You are Making a Difference by Funding Promising Research
Over the years, donors, riders, walkers, volunteers, and sponsors of Pedal with Pete have raised over $1 million dollars and have funded promising clinical research through our grants to research centers around the world, including Nationwide Children’s Hospital in Columbus, Ohio and the Case Western University in cooperation with the Cleveland Clinic.  See our list of previous grant recipients for a complete list of grants we’ve funded since the 1990’s to now.

Each of these grants are at $25,000 to $35,000.

Grants are awarded annually with advice from the American Academy of Cerebral Palsy and Developmental Medicine (AACPDM) and other experts.

Most of these grants are seed grants, and such funding is scarce yet critical to the research process.

Thanks to your support the Pedal with Pete Foundation is recognized internationally as a discerning, consistent funder for this important phase of cerebral palsy research.

In our most recent grant-making cycle (see our grant process for details), we were able to make grants for these three worthy research projects:

2018, July | Muscle Stem Cell Dysfunction in Muscular Contractures in Children with Cerebral Palsy (AACPDM)
Sudarshan Dayanidhi, PT, PhD, Principal Investigator and Vineeta Swaroop, MD, Collaborator | Shirley Ryan AbilityLab, Chicago, IL
This study evaluates the role of muscle stem cell dysfunction in the development of contractures in people with CP and its association with age and functionality. Muscle contractures are permanent shortenings of a muscle seen in the tightest muscles of people with conditions like spastic cerebral palsy. Such contractures result in poor muscle growth that can reduce a child’s functional capacity, with limitations worsening with age. Current therapies neither prevent contracture development nor diminish recurrence following corrective surgery. Recent work by these investigators has demonstrated that the muscle stem cell pool is dramatically reduced by 60-70% in muscle contractures in older ambulatory children with CP. This study aims to quantify the relationship among muscle stem cell number, degree of contracture, age, and functional levels in children with spastic CP. Understanding the mechanism of this reduction, its relationship with age, degree of contracture, and functional levels could lead to therapies to prevent and treat muscle contractures.

2018, July | Participation, Mobility, and Gait in Adults with Cerebral Palsy: Relationships with Childhood Factors (AACPDM)
Wade Shrader,M.D., Kristen Nicholson, Ph.D., and colleagues | Nemours A. I. duPont Hospital for Children (AIDHC) Center for Cerebral Palsy and Motion Analysis Laboratory, New Castle County, Delaware
The goal of this longitudinal study is to investigate the changes in gait, mobility, and participation in adults with CP over a 20-year timespan. While significant work has been performed measuring gait outcomes in children with CP, few long-term studies have followed patients into adulthood. This research is a necessary next step toward providing the best evidence-based care. Assessments will include gait impairment and gait velocity with independence, measures of gait deterioration and severity, as well as changes over time in gait pattern, ability, and function. These factors will be evaluated from childhood, through adolescence, and into adulthood. Ultimately, this investigation aims to demonstrate how surgical treatments, personal influencers, and environmental factors of childhood are associated with adult gait, mobility, and participation outcomes.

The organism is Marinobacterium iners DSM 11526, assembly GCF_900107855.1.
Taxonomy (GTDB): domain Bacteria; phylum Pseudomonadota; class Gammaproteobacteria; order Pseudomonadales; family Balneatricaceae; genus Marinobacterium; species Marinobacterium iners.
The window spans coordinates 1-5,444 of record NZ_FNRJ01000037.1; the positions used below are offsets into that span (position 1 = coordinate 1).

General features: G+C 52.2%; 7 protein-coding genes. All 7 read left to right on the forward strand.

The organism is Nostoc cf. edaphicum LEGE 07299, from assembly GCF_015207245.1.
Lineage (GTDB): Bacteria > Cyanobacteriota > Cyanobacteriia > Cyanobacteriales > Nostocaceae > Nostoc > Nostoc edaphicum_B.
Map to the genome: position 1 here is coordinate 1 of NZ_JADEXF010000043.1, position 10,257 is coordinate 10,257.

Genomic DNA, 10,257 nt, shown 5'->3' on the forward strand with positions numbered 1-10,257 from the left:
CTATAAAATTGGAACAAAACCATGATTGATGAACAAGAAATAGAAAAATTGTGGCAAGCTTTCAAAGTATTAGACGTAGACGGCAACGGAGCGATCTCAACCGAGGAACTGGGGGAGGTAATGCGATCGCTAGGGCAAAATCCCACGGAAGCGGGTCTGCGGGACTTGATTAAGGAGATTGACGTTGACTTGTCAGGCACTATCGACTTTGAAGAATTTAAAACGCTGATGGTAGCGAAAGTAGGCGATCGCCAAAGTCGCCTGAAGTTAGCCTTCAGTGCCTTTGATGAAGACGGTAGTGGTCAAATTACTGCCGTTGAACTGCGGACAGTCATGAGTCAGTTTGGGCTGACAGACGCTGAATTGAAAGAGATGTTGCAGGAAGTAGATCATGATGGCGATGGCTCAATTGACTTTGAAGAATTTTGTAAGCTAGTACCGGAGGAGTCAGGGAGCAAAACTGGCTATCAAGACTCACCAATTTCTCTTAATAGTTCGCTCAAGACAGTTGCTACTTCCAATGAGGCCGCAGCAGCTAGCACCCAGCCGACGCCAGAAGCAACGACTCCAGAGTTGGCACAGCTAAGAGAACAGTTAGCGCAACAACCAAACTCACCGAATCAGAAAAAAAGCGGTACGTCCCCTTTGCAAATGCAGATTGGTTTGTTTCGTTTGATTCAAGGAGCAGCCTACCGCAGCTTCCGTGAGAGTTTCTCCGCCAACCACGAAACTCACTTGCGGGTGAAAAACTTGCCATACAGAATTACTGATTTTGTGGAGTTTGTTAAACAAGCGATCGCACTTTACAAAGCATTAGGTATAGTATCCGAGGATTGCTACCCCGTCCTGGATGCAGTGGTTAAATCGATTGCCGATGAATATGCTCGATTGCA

2018, July | Supported Mobility Across the Lifespan in Cerebral Palsy: Joint Decision Making (AACPDM)
Kristie F. Bjornson, PT, PhD, MS, Principal Investigator | Seattle Children’s Research Institute, Seattle, WA | Heather A. Feldner, PT, PhD, PCS | University of Washington, Seattle, WA
Children and adults with CP might use a wheelchair, gait-trainer, or other weight-bearing device to aid in mobility. Such an aid is generally referred to as a “supported mobility device” (SMD). Families, patients, and rehabilitation teams decide whether or not to use a SMD and if so, which one to choose. This decision-making process is repeated throughout the patient’s life, as technology improves and abilities change. This investigation is the first phase in a multi-phase, mixed-methods study to investigate the processes and outcomes of SMD decision-making in adults and children with CP. This initial phase will form the foundation for understanding how SMD decision-making takes place, specifically identifying the barriers, facilitators, and strategies for people with CP to engage in joint mobility decision-making across their lifespan. The investigators will explore the influence of development, functional mobility, age, and environment on supported mobility, engaging children and adults with CP, their families, and rehabilitation providers in order to develop a supported mobility assessment tool. Specific goals of this study include understanding mobility experiences, SMD use, and desired participation outcomes of children, youth, and adults with CP. It will also determine how perspectives of rehabilitation care providers and other professionals influence the mobility decision-making processes and outcomes in people with CP and their caregivers. The desired outcome is for this foundational work to lead to further investigations that will significantly improve SMD service delivery as well as improve the quality of care for persons with CP.

All this research you fund helps kick off ground-breaking work that can lead to treatments and quality-of-life changes that allow children and adults with CP to better reach their full potential. Thank you so much for your support!

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